The narrator of The Hobbit, in his thoroughly British way, relates how Bilbo’s ancestor, Bullroarer Took, lopped off the head of Golfimbul the Goblin Chieftain. The severed head “sailed a hundred yards through the air and went down the rabbit-hole, and in this way the battle was won and the game of golf invented in the same moment.” In the film, it is not the narrator, but Gandalf, who relates this story to Bilbo, who scoffs, “I do believe you made that up.” Gandalf responds, “All good stories deserve to be embellished.” It is a beautiful moment because it performs, defends, and illustrates the adaptive and innovative intentions of the trilogy as a whole: the scene makes an authorial intrusion a wisecrack from a wise character, and attempts to ameliorate the ire of fans of the novel Hobbit as they discover that the film is, in fact, not a mere replication but an interpretation of the story they love.
As it happens, I think the Hobbit trilogy is a congested mess with some worthwhile gems, a lot of fluff and a lot of cinematic disaster. But I think the self-awareness of the first film, captured in Gandalf’s quip, provides something very wise that readers might keep in mind when they approach adaptations of works they love. This is not to say that readers cannot be disappointed by changes, but the criteria for disappointment for changes should not simply be that there are changes. A novel is not a play or a proto-screenplay; a novel does not put a period on the artistic expression and contribution that media can bring to a previously written story. The Shannara Chronicles is not, as Terry Brooks explicitly stated he did not desire, a paint-by-numbers version of The Elfstones of Shannara. But it is also not another story with similarly named characters and a vaguely similar plot. In atmosphere, essential characters, and the texture of the driving mythos, the premiere lives and breathes within the Elfstones narrative in an organic way, and its changes are grown, like the Ellcrys in Arborlon, from the rich soil of the original.
What follows actually contains only a very little discussion of the premiere itself, because I wish to avoid spoilers. What I attempt to present, instead, is a rationale by which I, as a long time reader and dedicated fan of Terry Brooks, regard the Shannara Chronicles premiere as highly satisfying in its methods.
From Scroll to Screen: Representative vs. Adaptive Translation
As an academic, I have translated texts, in whole or in part, from Latin, Old English, Middle English, and Middle High German. When I am initially translating for myself, I follow what is called a “word for word” translation, where, as close as possible, I match the number of words in my translation with the number of words in the original. Because most ancient languages have a case system, this means that the initial translation makes no sense because it lacks many of the words we use in English to create syntax. The next step in translating is to correct this problem; what makes my syntax not only correct but also familiar and common English usage? By the time these changes have been made, to make the translation readable, I will have probably made several changes that a different translator could have handled differently. These are permutations that would be correct for both of us. This allows for greater flexibility than one might expect in the process of a rather literal and even strict translation process, and this change is only concerned with preserving correctness of expression from one set of words to another set of words. This is what translators call “sense for sense” translation. Translation of media, from pure language on the page to visuals on the screen, will necessarily, in a similar but in some ways very complex way, require choices on the part of any film maker that could produce a staggering array of differences, even among great retellings that attempt close reiteration of the prose telling.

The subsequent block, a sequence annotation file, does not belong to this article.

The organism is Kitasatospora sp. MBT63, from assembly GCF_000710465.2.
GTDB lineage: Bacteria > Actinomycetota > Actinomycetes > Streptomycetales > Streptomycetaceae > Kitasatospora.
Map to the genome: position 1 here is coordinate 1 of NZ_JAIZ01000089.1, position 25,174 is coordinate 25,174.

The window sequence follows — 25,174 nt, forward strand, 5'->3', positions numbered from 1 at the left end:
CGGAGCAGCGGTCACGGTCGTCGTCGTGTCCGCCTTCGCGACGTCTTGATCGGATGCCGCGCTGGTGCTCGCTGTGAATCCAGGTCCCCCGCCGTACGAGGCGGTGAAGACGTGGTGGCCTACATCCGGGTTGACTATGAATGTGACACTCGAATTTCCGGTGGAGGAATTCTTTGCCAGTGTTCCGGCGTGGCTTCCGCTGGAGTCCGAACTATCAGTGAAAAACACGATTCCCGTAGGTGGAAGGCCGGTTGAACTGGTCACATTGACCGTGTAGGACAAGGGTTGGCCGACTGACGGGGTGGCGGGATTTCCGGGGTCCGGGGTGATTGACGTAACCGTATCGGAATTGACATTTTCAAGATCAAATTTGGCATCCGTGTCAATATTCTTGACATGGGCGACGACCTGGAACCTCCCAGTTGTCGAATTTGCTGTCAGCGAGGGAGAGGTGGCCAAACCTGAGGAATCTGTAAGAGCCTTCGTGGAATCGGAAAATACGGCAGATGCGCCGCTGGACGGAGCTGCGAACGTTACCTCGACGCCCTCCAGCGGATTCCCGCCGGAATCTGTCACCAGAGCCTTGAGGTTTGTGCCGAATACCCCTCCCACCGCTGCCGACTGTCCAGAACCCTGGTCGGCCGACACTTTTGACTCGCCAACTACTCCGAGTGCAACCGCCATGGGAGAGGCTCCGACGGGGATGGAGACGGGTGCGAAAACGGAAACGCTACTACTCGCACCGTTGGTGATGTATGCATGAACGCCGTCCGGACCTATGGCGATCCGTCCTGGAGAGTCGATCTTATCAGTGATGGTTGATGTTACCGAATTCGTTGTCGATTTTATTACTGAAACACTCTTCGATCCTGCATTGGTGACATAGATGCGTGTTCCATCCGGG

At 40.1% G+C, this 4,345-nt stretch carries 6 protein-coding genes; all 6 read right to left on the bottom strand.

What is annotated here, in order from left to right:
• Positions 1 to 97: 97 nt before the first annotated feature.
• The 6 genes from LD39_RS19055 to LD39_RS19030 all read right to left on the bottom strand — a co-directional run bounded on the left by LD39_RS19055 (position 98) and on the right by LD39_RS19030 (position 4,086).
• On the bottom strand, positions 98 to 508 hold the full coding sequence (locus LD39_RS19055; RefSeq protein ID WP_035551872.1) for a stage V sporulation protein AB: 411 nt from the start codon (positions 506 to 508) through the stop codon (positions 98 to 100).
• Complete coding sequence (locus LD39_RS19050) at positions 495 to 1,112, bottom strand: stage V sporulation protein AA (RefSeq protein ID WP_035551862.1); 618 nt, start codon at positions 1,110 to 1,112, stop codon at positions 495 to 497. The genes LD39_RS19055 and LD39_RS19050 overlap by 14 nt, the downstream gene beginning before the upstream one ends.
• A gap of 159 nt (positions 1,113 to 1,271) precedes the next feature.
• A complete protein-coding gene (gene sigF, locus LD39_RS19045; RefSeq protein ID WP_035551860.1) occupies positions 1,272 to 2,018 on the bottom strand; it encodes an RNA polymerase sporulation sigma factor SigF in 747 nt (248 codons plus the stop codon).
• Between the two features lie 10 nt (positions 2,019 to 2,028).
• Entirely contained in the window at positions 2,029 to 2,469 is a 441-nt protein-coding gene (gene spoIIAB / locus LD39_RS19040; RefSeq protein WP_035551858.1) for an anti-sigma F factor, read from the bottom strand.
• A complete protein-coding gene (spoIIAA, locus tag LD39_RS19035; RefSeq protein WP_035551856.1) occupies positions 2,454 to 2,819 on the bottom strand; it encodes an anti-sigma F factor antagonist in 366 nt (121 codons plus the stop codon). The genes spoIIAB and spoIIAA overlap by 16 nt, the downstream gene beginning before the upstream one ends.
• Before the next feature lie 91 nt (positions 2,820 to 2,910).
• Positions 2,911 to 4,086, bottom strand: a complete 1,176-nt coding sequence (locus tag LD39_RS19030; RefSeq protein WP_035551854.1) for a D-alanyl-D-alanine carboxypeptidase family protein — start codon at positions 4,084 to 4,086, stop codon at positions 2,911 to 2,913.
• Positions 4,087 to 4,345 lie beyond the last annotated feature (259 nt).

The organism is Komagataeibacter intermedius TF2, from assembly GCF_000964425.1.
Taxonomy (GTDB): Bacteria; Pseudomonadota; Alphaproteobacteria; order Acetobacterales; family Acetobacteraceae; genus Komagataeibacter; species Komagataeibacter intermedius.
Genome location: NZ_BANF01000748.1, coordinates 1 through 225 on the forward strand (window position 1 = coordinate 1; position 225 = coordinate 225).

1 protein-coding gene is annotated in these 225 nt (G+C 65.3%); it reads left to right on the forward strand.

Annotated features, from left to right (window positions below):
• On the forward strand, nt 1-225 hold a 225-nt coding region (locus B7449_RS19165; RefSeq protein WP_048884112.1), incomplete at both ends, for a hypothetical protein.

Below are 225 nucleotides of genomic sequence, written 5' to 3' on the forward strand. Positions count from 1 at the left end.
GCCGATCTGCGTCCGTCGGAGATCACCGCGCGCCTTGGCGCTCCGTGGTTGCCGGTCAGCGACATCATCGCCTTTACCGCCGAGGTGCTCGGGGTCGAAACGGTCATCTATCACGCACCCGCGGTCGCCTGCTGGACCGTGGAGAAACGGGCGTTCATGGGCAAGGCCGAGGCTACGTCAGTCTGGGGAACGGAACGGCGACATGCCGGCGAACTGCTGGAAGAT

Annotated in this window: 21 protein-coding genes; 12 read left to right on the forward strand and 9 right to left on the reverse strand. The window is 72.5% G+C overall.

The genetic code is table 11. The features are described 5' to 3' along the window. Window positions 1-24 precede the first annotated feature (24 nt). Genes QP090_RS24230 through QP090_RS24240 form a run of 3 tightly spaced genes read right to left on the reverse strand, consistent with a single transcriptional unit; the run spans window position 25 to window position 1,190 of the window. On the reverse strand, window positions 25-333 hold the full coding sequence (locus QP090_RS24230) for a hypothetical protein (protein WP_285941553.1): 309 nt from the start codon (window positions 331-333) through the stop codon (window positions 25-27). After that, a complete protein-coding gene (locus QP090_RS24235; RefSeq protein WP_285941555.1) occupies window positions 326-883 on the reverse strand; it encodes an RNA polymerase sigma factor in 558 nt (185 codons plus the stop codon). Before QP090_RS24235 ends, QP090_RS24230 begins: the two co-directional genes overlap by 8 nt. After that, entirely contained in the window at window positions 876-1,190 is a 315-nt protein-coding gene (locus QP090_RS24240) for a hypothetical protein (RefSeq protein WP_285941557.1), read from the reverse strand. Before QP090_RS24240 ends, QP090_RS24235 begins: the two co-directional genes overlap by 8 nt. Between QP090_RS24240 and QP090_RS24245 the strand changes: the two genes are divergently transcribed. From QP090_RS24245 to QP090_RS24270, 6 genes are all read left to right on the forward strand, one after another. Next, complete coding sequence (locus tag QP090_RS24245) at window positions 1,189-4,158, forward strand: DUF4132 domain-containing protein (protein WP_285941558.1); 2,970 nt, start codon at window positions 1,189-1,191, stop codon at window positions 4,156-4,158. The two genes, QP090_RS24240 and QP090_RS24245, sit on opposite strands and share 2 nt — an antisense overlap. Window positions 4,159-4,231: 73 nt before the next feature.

But the first type of translation has two purposes: to help students learn how the original language works by seeing how it correlates with their primary language, and to help those who do not know the original language at all. In other words, the first type of translation helps students to better understand the original text, and that type of translation will eventually be set aside by the student as she reflects more carefully on the original. The second type of reader, the one with no interest in learning dead languages, is using the translation as a stand-in, a replacement. I will probably never learn Old French, at least not fluently, so translations of The Song of Roland largely do this work for me. But I have translated Beowulf myself, and I still refer to other English translations because those people are more expert in Old English and can give me guidance as I become a better reader of the original.
But there is a third type of translation: the adaptive translation. The adaptive translation does not simply seek “word for word” or “sense for sense,” but also is willing to depart from the original because the content of the original inspires the translator to associate it with their own creative perceptions. The adaptive translation does not simply try to stay “true” to the original, because access to the original is already assumed. When everyone is translating the same text (like Beowulf, as students of English all once did), it becomes less necessary, when retelling it, to stick to the details, because the ideal audience already knows the details. The pleasure of permutations occurs here: the sequence of words, sentences, events, character interactions and so forth has a meaning understood by the audience, and they are able to see how changes to the story, or selections from or additions to it, play with the meaning of the original. This is how many tales were shaped in the Middle Ages, including those of Robin Hood, King Arthur, and many others. Reverence for a story requires both replication and innovation; embellishment is here not bad representative translation, but playful or beloved adaptive translation.
Film is Essentially Adaptive, not Representative, Translation